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Play roads: creative license required.

RACE CAR DRIVERS, police officers, wrecker operators, pilots: whatever they imagine themselves to be, children (particularly boys, despite the best efforts of stereotype-sensitive parents) love pushing little vehicles around pretend streetscapes.

Manufacturers of everything from bed linens to building bricks are more than happy to fuel this innocuous fantasy (wouldn't you rather your kids thought they were tractor drivers than Ninja Turtles?). We have seen streetscapes represented on sheets and comforters, rugs and carpeting, bolts of fabric, and vinyl mats. Lego sells baseplates with road sections incorporated into their dot patterns.

Of course, you can also do the roadwork yourself. Two examples of homemade streetscapes are shown here for inspiration.

The artful floorcloth above should appeal to those with time on their hands (and skillful hands). Less artistic types might leave out the cows, carousel, and canoes; the technique itself is easy to master.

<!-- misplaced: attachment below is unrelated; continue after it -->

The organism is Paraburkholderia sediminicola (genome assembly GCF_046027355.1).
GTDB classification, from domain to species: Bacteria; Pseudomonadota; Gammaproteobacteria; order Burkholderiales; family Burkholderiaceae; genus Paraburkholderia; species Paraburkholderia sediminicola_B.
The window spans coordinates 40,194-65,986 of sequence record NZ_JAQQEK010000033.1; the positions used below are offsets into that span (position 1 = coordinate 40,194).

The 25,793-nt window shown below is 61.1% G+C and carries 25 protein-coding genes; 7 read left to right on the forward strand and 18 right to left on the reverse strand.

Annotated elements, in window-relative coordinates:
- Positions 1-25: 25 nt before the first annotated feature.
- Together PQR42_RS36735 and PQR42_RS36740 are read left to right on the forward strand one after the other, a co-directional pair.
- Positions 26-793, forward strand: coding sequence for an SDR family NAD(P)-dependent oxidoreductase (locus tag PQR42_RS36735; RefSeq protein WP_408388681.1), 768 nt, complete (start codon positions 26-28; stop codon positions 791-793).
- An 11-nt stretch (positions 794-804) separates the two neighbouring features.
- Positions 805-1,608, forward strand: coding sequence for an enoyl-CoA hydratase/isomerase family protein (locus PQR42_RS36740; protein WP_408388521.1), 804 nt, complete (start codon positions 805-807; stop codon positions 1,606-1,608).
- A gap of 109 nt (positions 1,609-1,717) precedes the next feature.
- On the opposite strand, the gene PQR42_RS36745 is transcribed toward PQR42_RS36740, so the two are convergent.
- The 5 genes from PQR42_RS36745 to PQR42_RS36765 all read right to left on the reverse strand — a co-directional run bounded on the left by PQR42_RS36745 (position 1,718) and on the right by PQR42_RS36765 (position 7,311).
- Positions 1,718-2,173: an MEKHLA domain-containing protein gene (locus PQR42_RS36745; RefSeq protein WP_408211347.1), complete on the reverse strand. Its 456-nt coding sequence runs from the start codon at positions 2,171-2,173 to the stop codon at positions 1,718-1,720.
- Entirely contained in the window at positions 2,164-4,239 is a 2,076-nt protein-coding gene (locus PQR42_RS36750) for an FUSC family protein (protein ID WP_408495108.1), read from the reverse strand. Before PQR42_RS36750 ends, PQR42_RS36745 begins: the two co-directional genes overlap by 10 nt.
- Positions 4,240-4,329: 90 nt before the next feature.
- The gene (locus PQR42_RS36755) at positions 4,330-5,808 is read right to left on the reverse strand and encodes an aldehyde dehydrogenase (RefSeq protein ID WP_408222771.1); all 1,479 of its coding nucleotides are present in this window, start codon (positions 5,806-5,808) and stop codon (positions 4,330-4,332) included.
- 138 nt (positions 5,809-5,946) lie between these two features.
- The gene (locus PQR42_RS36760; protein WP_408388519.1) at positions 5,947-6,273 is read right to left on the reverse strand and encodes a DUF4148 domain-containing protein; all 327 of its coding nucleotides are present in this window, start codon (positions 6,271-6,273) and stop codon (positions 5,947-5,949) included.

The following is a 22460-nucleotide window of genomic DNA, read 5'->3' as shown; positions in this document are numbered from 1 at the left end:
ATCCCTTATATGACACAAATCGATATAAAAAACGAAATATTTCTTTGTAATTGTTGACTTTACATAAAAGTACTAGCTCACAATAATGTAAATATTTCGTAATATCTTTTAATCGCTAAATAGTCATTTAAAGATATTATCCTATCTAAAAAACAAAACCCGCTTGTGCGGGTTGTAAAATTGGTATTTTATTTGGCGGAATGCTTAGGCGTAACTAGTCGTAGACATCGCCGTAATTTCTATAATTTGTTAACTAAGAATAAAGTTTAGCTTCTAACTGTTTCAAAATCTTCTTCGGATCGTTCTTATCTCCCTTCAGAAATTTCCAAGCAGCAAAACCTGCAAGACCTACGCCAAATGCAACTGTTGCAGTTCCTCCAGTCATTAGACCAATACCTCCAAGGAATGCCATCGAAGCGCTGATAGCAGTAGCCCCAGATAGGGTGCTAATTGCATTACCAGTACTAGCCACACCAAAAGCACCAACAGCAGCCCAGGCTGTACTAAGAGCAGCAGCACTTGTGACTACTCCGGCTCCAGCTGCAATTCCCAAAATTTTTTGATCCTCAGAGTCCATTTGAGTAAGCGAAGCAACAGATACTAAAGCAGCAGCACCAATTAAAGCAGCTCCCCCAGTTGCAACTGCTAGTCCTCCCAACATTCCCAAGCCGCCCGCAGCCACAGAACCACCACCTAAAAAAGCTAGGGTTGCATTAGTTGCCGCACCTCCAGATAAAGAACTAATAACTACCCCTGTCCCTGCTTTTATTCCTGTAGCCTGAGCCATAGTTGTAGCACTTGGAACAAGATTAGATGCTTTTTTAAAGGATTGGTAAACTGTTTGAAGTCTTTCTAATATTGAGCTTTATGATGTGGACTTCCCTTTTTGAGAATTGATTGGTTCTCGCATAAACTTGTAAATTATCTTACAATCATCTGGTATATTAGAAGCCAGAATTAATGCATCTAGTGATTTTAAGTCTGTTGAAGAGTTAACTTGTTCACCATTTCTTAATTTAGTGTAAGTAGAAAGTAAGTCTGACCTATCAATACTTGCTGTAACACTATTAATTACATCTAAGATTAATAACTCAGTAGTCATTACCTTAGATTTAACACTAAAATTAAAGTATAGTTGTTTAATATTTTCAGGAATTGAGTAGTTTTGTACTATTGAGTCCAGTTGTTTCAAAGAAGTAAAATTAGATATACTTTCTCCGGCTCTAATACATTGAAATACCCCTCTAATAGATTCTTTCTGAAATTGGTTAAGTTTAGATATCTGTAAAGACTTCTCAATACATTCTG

A more modest interpretation is shown at left. Simple buildings sit unsecured on a painted tabletop edged with 1-by-3s that rise slightly above its surface to keep cars from driving off the end of the earth. Diagonal leg braces screwed to the inside of the edge pieces support the plywood tabletop, which merely wedges into place, allowing it to be lifted out and flipped to a plain surface.
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Copyright 1992 Gale, Cengage Learning. All rights reserved.

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Author:Corsby, Bill
Publication:Sunset
Date:Dec 1, 1992
Words:212
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